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MHC II molecule

Discussion of all aspects of biological molecules, biochemical processes and laboratory procedures in the field.

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MHC II molecule

Postby inayat » Fri Sep 05, 2008 9:19 pm

I would be grateful if someone could help me here.

Below is a molecular model of MHC II with an antigen bound to it. There are three residues which are covalently bound to the MHC class II molecule coloured in pink, but which do not form part of the polypeptide chains: two are attached to the A-chain and one to the B-chain. What type of residues are they? What is the description of this type of modification of the protein? Where in the cell and how did these residues become linked to the polypeptide chain?

These are residues are called NAG1, NAG2 and NAG3. Im guessing these residues have something to do with glycosylation. Am i right? and what type of residues are they? Please help.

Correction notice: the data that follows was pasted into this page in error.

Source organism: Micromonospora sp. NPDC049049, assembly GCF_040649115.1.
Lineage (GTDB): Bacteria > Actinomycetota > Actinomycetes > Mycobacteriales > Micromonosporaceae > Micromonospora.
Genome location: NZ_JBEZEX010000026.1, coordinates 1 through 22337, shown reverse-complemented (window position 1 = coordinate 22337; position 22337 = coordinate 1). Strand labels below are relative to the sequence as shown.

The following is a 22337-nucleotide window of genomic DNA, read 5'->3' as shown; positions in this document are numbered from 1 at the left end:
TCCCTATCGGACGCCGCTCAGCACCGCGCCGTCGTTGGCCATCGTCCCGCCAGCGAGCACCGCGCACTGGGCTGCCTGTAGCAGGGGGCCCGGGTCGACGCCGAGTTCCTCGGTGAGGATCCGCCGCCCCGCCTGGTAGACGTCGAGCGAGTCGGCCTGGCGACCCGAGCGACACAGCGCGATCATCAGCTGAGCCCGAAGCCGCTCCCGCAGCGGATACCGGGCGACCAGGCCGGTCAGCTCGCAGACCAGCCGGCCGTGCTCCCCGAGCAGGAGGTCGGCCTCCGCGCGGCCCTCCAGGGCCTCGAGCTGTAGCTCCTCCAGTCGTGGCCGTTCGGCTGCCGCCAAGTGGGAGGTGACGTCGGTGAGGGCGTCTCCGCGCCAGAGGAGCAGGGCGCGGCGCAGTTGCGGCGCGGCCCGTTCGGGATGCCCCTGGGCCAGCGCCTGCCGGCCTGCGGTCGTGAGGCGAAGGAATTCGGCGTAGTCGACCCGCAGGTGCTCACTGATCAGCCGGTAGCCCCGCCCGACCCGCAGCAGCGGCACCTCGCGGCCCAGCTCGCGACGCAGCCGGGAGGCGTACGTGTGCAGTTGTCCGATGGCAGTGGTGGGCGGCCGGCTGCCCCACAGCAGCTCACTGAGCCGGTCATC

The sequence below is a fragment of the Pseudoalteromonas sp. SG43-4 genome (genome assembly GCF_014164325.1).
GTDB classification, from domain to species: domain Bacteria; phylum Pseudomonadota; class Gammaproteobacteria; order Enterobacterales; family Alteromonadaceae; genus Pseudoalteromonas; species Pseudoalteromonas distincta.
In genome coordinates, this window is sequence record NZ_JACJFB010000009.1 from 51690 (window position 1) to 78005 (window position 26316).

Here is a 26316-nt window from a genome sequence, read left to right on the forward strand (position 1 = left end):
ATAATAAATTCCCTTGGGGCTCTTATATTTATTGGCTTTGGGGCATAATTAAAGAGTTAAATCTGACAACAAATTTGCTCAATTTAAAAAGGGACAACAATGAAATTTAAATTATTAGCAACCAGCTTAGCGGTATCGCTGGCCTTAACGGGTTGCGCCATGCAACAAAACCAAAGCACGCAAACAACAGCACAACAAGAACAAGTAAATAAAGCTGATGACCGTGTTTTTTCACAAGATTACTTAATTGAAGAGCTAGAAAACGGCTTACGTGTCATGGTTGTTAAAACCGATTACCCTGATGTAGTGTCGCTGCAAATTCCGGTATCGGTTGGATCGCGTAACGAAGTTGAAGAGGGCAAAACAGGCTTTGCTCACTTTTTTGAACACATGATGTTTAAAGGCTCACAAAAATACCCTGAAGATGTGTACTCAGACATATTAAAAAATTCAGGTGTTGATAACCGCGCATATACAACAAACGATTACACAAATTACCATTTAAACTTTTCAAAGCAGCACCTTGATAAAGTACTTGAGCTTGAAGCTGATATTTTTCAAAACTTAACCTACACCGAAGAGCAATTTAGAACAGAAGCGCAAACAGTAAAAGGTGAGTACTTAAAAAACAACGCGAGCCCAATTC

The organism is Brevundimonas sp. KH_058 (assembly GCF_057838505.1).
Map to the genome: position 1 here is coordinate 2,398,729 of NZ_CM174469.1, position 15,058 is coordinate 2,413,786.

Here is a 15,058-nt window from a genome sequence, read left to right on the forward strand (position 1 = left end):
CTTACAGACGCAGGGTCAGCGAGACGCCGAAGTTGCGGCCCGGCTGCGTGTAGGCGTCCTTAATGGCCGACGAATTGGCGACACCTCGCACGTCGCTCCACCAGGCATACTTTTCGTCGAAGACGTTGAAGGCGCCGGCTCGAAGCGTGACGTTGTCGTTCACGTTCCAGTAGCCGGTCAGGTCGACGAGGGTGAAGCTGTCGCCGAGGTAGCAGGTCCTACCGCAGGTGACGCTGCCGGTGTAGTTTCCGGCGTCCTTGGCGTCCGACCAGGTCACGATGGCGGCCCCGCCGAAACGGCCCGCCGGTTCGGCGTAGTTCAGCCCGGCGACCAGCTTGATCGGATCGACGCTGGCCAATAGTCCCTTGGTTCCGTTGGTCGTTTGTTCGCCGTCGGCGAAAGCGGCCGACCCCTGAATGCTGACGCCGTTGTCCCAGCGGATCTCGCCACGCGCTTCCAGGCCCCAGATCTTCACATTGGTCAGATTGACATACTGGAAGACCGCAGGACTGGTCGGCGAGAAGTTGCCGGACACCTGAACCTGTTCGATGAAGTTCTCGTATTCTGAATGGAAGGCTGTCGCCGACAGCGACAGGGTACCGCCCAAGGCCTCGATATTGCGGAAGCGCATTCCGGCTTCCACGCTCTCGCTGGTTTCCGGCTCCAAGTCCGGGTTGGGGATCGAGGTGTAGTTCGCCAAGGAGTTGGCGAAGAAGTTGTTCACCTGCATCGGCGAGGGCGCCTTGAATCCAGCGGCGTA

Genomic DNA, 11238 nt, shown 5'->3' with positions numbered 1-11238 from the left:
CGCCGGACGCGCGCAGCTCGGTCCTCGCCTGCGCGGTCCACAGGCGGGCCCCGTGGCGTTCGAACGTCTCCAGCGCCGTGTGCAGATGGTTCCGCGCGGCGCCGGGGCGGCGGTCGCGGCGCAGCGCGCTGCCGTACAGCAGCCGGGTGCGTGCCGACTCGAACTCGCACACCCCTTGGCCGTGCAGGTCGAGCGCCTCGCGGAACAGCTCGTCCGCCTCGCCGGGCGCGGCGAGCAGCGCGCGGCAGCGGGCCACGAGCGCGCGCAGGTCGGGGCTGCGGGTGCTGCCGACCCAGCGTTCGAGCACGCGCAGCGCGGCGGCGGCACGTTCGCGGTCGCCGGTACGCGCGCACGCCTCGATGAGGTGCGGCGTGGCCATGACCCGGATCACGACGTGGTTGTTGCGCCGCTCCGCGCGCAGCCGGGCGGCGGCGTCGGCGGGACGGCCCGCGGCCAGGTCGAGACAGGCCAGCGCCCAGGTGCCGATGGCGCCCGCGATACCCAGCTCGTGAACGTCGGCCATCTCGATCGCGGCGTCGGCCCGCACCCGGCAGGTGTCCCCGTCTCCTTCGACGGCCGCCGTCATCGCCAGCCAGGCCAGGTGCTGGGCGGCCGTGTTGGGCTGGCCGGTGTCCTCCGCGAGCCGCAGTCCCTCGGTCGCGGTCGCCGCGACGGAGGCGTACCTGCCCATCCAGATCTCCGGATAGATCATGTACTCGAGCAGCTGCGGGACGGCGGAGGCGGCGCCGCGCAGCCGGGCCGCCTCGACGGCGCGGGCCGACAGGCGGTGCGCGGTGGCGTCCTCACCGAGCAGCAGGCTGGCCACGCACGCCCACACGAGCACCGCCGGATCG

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Re: MHC II molecule

Postby blcr11 » Sun Sep 07, 2008 10:02 am

NAG is a quasi-standard abbreviation for N-acetyl glucosamine. It is a modified carbohydrate that can be added to a protein via the N- or O-linked pathways. If this is one of the Ian Wilson MHC Class II structures, the NAGs are N-linked to the side chains of Asn residues. Glycosylation is a post-translational modification that takes place in the golgi body and probably has something to do with labeling the proteins for their final location within or on the cell. Glycosylation doesn’t usually determine the proper folding of the protein. That has already happened, for the most part, before the carbohydrates get added. The MHC I and MHC II molecules each have peptide binding sites and both are involved in presenting antigens to the immune system, but each of them (Class I and II) have unique roles to play and each class acquires their peptides in distinct ways. You want to find a good cell biology text and read the sections on the golgi, and the sorting and glycosylation pathways. And then maybe find a good immunology text that describes the MHC and its organization.
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